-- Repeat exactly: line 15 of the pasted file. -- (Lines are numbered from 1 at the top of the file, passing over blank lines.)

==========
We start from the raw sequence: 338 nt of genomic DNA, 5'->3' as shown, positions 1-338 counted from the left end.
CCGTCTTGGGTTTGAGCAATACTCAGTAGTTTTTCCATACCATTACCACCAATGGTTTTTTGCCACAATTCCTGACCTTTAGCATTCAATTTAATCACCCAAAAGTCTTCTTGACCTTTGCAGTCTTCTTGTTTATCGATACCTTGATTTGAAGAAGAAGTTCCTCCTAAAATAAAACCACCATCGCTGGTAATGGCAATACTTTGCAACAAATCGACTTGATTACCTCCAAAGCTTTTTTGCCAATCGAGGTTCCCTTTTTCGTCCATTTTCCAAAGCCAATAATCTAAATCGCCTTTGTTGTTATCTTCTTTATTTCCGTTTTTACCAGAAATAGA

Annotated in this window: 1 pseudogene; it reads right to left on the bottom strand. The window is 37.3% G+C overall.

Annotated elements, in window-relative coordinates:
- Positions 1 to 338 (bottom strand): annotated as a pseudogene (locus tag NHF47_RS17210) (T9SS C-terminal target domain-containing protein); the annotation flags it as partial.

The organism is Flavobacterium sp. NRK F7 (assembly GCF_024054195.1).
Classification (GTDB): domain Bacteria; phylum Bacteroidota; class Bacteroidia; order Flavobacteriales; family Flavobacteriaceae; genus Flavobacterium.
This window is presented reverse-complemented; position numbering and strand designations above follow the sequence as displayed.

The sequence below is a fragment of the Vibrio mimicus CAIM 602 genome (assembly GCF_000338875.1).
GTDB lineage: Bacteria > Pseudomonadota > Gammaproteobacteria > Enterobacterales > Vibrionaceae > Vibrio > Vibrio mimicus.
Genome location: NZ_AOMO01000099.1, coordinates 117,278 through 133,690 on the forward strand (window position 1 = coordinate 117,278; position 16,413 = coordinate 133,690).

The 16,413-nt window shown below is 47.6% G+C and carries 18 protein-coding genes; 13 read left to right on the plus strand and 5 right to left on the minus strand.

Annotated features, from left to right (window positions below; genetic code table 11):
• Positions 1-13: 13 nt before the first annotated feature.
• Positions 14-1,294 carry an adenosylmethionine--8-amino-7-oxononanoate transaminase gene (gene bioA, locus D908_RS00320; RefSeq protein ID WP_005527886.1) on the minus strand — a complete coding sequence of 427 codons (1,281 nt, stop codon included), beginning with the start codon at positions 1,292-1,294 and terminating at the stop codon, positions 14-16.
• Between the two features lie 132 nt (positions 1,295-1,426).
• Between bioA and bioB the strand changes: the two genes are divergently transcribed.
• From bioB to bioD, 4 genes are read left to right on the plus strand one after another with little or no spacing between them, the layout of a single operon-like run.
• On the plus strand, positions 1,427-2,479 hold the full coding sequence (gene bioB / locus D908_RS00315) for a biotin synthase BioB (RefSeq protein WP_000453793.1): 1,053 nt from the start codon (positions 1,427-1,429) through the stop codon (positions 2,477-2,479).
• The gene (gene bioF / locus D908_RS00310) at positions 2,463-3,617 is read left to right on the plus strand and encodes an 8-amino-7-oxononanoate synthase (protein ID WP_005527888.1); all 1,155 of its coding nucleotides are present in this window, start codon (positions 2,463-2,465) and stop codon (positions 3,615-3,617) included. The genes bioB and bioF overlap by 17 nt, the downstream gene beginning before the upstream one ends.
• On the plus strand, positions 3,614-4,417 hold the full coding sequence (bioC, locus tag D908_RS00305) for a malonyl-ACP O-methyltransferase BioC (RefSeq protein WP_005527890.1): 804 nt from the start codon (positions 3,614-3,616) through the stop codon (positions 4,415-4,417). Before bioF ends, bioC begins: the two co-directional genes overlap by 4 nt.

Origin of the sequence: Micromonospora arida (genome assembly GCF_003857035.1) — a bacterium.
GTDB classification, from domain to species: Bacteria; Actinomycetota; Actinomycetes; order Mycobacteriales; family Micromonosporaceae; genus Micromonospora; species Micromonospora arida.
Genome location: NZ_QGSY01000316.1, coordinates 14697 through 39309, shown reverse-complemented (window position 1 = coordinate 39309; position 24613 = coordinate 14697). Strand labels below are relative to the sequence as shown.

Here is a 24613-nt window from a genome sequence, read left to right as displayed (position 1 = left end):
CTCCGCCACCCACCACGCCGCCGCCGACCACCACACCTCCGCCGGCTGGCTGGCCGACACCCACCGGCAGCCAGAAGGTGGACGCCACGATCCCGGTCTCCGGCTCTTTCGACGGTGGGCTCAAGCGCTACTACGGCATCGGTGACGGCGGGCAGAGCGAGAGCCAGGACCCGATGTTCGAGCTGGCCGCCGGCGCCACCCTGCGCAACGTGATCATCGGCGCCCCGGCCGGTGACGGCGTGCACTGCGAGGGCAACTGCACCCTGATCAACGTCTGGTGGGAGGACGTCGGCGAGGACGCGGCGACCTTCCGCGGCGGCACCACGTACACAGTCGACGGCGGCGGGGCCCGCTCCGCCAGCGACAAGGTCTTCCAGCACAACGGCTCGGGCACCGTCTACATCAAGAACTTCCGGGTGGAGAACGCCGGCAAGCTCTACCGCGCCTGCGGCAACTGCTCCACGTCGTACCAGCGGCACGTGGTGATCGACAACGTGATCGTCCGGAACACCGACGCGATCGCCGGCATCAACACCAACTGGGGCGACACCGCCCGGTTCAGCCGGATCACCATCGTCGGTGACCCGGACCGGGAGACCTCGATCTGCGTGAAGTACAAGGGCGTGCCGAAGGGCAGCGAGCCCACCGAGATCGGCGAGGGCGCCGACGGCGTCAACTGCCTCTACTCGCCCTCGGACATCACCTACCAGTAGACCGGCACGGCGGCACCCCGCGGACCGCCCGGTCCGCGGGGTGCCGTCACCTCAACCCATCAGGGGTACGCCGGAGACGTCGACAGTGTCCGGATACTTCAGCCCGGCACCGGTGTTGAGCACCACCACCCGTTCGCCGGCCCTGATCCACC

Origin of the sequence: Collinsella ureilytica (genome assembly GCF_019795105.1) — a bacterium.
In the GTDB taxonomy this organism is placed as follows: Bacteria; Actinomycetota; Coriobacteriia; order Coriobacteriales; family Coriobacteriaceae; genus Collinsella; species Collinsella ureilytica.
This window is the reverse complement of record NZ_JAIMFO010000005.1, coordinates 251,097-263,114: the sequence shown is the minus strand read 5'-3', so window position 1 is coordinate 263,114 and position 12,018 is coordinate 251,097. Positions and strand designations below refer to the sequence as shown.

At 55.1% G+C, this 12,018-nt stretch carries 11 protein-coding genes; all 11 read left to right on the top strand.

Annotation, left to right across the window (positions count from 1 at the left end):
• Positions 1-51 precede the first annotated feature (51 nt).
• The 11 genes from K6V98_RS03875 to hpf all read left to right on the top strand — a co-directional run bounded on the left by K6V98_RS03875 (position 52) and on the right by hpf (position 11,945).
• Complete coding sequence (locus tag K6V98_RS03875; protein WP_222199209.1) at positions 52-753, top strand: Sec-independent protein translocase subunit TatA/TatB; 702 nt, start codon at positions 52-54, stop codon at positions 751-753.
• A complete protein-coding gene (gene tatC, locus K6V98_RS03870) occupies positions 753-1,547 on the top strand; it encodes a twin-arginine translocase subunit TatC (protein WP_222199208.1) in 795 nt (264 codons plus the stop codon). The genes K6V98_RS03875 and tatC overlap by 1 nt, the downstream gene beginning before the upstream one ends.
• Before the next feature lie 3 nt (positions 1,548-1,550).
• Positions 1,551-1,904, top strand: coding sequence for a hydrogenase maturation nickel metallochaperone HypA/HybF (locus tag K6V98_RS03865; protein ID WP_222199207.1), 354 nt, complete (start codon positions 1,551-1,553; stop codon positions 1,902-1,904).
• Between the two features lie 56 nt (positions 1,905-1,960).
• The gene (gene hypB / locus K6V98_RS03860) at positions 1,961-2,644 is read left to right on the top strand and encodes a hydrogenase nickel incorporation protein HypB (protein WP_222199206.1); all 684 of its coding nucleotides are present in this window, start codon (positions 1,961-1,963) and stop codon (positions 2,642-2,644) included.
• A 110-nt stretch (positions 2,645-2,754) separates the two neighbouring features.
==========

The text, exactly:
• Positions 14-1,294 carry an adenosylmethionine--8-amino-7-oxononanoate transaminase gene (gene bioA, locus D908_RS00320; RefSeq protein ID WP_005527886.1) on the minus strand — a complete coding sequence of 427 codons (1,281 nt, stop codon included), beginning with the start codon at positions 1,292-1,294 and terminating at the stop codon, positions 14-16.